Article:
Last week myself and several hundred web heads converged on Nottingham for New Adventures in Web Design 2012. I wasn’t quite sure what to expect – some very good things had been said about its inaugural year (2011) and this year looked to be a very well put together gig. The brainchild of a fella called Colly – ’twas a real labor of love by the look and feel of things.
I signed up for a workshop on the Wednesday – the day before the conference ‘proper’. This workshop – one of three on the day – entitled “Paper is your friend” was run by a charasmatic duo who call themselves “The Standardistas“. In a room right at the back of Nottingham’s Albert Hall, (with it’s massive organ) this pair of authors and Ulster Uni lecturers kicked off the days activity.
I think I already knew that paper was my freind but the arty, paper friendly side of my brain guilt-tripped the ‘efficient’ computer hungry side of my brain into giving it a go. They put thought into action – with web design in mind. The first part kindled a theme about the diversification of an idea and how to get it down on paper – principally through mind-maps. We learned that these work “because your mind wants to fill in the blanks” – good point – turns out, that’s true. Trying to use pictures instead of ‘just’ words was a new twist for me. Diversification of ideas was the justification of purpose. Don’t just go for the obvious, solution or to put it another way “don’t just go for the path of least resistance” – these were watchword for this part of the day.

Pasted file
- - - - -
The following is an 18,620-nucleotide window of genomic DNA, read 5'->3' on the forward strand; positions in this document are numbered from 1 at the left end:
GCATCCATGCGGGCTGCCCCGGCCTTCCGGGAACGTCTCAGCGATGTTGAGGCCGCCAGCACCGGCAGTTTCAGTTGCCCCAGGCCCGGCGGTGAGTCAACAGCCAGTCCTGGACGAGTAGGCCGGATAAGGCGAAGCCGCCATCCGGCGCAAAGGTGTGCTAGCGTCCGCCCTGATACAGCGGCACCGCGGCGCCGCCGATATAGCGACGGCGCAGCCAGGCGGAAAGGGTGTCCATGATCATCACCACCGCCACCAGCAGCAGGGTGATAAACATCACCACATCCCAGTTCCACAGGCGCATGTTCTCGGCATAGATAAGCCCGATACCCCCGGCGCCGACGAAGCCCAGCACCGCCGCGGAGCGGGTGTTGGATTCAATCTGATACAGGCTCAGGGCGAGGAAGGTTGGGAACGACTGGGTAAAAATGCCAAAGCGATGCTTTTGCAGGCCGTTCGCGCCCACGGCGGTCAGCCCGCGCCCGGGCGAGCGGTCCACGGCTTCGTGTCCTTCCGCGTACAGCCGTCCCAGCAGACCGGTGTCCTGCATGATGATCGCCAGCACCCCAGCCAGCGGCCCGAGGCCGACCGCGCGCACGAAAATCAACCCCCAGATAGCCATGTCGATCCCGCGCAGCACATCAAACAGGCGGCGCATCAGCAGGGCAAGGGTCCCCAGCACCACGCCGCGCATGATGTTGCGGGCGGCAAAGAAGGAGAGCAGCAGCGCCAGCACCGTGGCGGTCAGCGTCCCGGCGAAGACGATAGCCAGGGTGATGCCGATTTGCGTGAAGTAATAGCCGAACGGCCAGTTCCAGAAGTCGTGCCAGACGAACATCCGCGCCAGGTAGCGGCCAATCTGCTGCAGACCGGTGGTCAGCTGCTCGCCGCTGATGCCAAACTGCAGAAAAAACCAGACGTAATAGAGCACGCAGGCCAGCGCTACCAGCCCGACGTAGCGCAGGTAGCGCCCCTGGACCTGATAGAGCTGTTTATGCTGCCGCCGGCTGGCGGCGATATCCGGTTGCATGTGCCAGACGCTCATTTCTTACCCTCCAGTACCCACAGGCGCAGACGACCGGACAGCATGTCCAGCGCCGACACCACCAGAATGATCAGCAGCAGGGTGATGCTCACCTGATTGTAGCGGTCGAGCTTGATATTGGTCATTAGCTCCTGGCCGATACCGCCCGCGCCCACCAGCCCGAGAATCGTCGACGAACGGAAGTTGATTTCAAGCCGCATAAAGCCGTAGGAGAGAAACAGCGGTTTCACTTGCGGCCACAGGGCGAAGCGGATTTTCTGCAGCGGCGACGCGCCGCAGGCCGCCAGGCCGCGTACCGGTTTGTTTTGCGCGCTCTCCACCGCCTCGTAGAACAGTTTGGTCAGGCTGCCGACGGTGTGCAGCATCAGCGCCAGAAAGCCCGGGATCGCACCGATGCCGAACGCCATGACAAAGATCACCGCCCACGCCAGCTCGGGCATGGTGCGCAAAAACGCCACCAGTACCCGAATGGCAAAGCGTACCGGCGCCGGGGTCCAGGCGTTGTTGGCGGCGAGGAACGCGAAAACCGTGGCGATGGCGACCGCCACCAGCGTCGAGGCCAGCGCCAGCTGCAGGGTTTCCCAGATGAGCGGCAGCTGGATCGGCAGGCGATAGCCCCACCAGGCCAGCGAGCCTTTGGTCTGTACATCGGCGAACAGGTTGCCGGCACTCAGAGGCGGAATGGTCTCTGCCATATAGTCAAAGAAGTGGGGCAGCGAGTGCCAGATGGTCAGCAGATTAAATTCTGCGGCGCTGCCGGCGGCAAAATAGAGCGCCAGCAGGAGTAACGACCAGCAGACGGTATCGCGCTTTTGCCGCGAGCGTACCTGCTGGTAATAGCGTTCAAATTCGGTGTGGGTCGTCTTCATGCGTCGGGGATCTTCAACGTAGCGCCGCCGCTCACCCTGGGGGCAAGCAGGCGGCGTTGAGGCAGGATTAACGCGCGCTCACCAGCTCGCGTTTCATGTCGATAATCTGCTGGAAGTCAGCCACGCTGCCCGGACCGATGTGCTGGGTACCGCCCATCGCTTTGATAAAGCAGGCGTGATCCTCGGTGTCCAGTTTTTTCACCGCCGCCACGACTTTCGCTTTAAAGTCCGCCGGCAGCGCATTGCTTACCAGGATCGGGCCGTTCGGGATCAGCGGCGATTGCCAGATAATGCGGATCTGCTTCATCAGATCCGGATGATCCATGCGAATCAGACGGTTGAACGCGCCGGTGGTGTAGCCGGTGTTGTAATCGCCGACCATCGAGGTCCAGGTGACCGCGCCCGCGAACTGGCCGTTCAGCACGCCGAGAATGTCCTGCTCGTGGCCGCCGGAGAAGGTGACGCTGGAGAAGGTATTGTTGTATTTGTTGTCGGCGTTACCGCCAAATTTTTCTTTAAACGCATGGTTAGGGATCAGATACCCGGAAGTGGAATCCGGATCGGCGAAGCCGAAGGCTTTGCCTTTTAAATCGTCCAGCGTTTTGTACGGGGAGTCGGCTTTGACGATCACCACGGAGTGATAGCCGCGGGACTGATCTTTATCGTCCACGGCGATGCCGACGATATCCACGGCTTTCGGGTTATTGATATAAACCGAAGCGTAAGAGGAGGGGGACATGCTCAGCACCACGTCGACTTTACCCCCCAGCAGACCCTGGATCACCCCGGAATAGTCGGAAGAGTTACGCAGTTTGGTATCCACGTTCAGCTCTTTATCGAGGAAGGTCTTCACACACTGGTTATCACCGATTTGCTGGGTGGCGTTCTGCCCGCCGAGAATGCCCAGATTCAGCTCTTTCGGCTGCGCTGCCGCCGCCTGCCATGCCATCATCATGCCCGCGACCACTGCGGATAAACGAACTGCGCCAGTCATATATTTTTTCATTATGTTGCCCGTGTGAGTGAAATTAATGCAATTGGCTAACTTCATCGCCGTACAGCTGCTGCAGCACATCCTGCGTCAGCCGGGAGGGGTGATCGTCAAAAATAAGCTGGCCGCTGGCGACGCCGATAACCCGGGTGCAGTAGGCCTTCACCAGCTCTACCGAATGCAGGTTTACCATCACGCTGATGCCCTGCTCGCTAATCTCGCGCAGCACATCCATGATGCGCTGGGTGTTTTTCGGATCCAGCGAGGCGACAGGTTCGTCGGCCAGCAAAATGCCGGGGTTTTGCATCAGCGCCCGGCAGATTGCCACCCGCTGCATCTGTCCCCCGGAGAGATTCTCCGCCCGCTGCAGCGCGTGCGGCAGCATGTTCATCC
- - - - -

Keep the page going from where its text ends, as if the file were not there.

They showed us some other fantastic paper based tools – like Brian Eno’s ‘Oblique Strategy Cards’ [click here for an online version]. A very interesting concept. An idea wildcard system – you think of your idea then challenge it with these Oblique Card – works really well at the ‘pitch’ end of a concept – how to play Devils Advocate all by yourself. Mental Notes was another card based thought jogger that they introduced. Not quite the simplistic brilliance – but potentially useful, in the right settings – more of an after dinner muse that a hard n fast ‘tool’ perhaps. They also told us about the value of mixing up existing teams – don’t always work with the ‘go to’ people – mix it up if you can. The Mind Map Book was ref’d a couple of times during this session – it looks pretty comprehensive.